Inevitably, some women would “opt out” of such services, finding them intrusive. That is to be expected. But a healthy woman annoyed by a phone call or knock on the door is in a better place than a struggling woman who suffers alone for months without knowing how to get help.
And communities seem to be waking up to this reality. One movement called “Doulas for All,” an initiative of the New York Coalition for Doula Access, is campaigning to reform Medicaid policy to ensure that all women, regardless of income, have access to quality doula care during birth. Other states, like Maryland, are developing home visiting programs.
“Intentional outreach and offers of support (perhaps volunteers with some training in basic pregnancy and postpartum support, or nurses who call once a week or once a month, or emotional support doulas, or simply coordinators that do extensive outreach so that every pregnant woman within the community knows how and where to get help) should be the standard procedure.”
But these movements are more ideal than reality.
Because doulas are scarce, finding one is a challenge in itself. Similarly, Maryland’s home visiting program is confusing and difficult to navigate. The website is unclear about what services are available to pregnant women, and a person calling the information line is subjected to several lengthy recordings before discovering that the offices are closed due to Coronavirus.
Such accessibility issues are the norm, not the exception. You have to figure out who to call, what website to visit. You interact with recordings, or robots. You leave messages that will never be returned. The rosy ideal is undercut by the ineffectual reality.
But it doesn’t have to be this way.
The best and most responsive support will come from structures devised by local communities. In PG County Maryland where I currently live, an organization called PG County Aid was created in response to the Coronavirus pandemic. They had active outreach, putting flyers in stores, in parks, and along trails as well as on social media. People were encouraged to call if they were experiencing almost any problem associated with pandemic including food insecurity, financial problems, social problems, and loneliness. Volunteers spoke many languages, and when individuals called for support, they were greeted by the friendly voice of a neighbor from the same community.
Although PG County Aid distributed food and baby supplies, they did not, themselves, solve most problems people called about. Instead they were a network of community members who were willing to accompany people in trouble shooting their problems. Volunteers did research, made phone calls, and sought creative solutions to the problems with which community members would call in. And beyond the concrete assistance volunteers provided, they simply helped people not to feel alone.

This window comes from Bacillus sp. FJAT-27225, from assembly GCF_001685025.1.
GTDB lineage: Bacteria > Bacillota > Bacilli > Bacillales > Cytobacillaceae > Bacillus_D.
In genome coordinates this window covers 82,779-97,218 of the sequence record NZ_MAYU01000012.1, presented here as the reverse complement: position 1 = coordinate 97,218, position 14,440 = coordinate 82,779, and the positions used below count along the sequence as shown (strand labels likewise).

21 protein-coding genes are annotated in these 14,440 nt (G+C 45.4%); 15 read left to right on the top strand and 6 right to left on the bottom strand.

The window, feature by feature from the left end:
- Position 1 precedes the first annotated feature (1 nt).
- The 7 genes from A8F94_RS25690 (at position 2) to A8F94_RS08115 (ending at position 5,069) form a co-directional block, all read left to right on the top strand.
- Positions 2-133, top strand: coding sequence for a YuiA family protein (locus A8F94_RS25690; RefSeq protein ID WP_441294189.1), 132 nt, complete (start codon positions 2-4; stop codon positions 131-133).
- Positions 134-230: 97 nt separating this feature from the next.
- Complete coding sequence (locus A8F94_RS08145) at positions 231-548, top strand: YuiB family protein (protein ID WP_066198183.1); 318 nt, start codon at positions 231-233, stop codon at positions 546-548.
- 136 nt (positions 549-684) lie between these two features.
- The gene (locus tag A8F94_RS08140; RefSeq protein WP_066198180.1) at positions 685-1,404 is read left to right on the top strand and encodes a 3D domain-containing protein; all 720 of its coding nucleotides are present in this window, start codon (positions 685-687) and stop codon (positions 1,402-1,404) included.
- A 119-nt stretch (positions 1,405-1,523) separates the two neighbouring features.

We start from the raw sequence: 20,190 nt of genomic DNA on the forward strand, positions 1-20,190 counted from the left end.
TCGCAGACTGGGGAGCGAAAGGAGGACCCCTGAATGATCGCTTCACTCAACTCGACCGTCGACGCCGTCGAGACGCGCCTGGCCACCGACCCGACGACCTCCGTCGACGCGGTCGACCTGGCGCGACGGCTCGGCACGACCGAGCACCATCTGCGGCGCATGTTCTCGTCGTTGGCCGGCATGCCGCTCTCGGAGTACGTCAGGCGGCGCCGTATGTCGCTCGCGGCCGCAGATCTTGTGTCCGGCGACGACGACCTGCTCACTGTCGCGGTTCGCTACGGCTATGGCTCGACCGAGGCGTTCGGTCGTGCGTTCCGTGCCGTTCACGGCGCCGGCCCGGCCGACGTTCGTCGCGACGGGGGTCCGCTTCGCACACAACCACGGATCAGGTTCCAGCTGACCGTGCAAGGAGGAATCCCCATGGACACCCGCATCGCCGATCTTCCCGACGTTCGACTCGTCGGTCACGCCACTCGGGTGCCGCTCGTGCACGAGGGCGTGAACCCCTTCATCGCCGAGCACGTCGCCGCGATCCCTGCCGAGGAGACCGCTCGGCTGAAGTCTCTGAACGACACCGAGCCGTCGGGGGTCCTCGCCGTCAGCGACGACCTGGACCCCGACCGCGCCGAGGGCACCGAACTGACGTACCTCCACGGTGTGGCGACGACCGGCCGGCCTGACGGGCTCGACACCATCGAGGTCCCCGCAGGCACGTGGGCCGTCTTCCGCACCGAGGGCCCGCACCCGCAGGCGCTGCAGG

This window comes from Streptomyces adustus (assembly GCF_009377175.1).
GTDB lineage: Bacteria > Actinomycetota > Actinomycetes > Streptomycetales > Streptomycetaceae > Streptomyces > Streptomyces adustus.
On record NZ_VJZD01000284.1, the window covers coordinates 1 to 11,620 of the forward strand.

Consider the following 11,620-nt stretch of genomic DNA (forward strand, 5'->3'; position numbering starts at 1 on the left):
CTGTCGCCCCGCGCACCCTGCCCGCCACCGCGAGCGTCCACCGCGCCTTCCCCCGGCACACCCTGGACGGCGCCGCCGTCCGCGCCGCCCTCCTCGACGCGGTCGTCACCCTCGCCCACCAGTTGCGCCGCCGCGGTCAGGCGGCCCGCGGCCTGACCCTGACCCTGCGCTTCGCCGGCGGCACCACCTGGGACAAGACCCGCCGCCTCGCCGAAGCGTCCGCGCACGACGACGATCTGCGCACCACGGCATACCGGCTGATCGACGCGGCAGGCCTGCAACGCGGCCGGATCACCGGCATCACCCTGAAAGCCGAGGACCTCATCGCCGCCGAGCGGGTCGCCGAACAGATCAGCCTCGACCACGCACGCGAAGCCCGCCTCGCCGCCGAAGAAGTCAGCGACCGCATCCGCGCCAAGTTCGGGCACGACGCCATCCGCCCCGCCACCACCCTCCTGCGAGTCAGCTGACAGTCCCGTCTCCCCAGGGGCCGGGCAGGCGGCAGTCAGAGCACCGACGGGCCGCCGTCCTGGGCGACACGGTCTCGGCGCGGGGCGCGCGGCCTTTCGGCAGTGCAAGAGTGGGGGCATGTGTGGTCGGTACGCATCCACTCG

Although PG County Aid has been disbanded now that the pandemic is subsiding, it stands as an example of a successful, locally controlled and structured outreach and support program. It could realistically be a model for similar programs of community based social support for expectant mothers and new parents.
That includes people like Amy. After watching her suffer in isolation, and unable to help, her husband suggested an abortion. Amidst a devastating crisis, they lacked the critical social resources that they needed. And although she carried the child to term and now has a happy and healthy son, memories of that time haunt her because she felt so alone.
Amy’s experience exemplifies what millions of women – even affluent women – experience each year. But her suffering is not inevitable. When communities invest in social supports for the mothers in their midst, it becomes so much easier to choose life.
Laura Evans Serna is a philosophy graduate student with a background in mathematical modeling. As a military spouse she has lived and worked in three states as well as the UK and Japan. She currently lives in DC with her husband and four beautiful daughters. She blogs at laura-evans-serna.com.